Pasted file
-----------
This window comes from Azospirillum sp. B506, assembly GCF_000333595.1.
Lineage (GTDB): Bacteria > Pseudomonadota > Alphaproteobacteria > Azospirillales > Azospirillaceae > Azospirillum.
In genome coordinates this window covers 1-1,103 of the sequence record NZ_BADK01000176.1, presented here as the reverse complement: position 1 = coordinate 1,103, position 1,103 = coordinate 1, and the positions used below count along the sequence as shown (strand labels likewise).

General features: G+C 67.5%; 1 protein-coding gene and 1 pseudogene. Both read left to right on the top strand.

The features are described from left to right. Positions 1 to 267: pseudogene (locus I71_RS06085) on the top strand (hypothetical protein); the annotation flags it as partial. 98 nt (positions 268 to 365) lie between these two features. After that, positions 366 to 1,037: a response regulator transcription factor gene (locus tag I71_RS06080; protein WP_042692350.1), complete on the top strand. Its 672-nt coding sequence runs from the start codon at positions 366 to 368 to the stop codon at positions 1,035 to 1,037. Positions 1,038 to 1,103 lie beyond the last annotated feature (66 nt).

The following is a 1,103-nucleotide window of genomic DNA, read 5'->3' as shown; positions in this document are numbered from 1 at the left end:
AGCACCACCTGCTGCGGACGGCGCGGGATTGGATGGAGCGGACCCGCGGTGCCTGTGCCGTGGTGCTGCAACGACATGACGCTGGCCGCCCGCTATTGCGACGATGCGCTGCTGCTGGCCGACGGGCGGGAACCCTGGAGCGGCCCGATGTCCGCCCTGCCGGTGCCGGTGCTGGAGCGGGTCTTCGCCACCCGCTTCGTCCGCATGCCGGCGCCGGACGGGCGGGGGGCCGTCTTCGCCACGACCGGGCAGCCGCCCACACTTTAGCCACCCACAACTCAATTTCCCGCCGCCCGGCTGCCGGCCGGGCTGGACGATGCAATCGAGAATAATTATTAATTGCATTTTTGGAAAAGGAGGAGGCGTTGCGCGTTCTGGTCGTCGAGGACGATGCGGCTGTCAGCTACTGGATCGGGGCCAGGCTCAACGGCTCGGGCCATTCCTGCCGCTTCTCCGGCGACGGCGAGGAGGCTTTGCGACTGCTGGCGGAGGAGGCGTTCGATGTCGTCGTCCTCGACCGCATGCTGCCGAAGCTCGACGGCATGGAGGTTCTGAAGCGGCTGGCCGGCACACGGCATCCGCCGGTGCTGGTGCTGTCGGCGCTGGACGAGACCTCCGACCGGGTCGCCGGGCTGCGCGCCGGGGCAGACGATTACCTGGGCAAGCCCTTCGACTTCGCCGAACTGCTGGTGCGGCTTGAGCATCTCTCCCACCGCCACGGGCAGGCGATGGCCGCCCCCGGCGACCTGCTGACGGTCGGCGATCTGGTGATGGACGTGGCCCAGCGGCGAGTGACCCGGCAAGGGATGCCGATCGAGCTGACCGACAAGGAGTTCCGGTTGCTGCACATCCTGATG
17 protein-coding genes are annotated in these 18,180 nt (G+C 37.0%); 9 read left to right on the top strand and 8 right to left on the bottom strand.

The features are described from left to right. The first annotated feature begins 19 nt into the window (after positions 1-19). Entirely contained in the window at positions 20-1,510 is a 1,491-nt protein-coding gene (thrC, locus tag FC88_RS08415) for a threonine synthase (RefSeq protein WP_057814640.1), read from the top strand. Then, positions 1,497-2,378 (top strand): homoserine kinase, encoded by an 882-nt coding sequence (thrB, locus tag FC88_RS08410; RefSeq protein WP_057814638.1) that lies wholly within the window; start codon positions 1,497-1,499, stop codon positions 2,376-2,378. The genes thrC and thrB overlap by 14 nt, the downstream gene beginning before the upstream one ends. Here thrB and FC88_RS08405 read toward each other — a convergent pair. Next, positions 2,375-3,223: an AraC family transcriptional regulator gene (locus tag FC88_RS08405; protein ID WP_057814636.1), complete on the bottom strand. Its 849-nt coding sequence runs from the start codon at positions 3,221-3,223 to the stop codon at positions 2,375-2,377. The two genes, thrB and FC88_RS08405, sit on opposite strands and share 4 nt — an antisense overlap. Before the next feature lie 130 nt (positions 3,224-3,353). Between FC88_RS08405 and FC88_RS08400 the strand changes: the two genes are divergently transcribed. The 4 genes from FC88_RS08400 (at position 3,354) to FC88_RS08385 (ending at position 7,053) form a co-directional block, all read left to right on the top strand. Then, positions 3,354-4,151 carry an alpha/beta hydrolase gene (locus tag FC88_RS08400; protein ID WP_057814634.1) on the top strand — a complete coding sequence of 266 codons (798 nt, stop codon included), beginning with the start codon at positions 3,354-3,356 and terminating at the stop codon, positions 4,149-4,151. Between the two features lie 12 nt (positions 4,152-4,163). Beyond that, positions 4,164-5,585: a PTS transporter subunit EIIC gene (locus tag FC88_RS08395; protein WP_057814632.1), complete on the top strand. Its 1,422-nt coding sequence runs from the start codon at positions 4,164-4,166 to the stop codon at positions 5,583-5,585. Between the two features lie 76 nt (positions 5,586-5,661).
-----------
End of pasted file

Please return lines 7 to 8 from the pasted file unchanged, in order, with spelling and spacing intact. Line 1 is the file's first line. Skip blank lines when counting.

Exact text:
AGCACCACCTGCTGCGGACGGCGCGGGATTGGATGGAGCGGACCCGCGGTGCCTGTGCCGTGGTGCTGCAACGACATGACGCTGGCCGCCCGCTATTGCGACGATGCGCTGCTGCTGGCCGACGGGCGGGAACCCTGGAGCGGCCCGATGTCCGCCCTGCCGGTGCCGGTGCTGGAGCGGGTCTTCGCCACCCGCTTCGTCCGCATGCCGGCGCCGGACGGGCGGGGGGCCGTCTTCGCCACGACCGGGCAGCCGCCCACACTTTAGCCACCCACAACTCAATTTCCCGCCGCCCGGCTGCCGGCCGGGCTGGACGATGCAATCGAGAATAATTATTAATTGCATTTTTGGAAAAGGAGGAGGCGTTGCGCGTTCTGGTCGTCGAGGACGATGCGGCTGTCAGCTACTGGATCGGGGCCAGGCTCAACGGCTCGGGCCATTCCTGCCGCTTCTCCGGCGACGGCGAGGAGGCTTTGCGACTGCTGGCGGAGGAGGCGTTCGATGTCGTCGTCCTCGACCGCATGCTGCCGAAGCTCGACGGCATGGAGGTTCTGAAGCGGCTGGCCGGCACACGGCATCCGCCGGTGCTGGTGCTGTCGGCGCTGGACGAGACCTCCGACCGGGTCGCCGGGCTGCGCGCCGGGGCAGACGATTACCTGGGCAAGCCCTTCGACTTCGCCGAACTGCTGGTGCGGCTTGAGCATCTCTCCCACCGCCACGGGCAGGCGATGGCCGCCCCCGGCGACCTGCTGACGGTCGGCGATCTGGTGATGGACGTGGCCCAGCGGCGAGTGACCCGGCAAGGGATGCCGATCGAGCTGACCGACAAGGAGTTCCGGTTGCTGCACATCCTGATG
17 protein-coding genes are annotated in these 18,180 nt (G+C 37.0%); 9 read left to right on the top strand and 8 right to left on the bottom strand.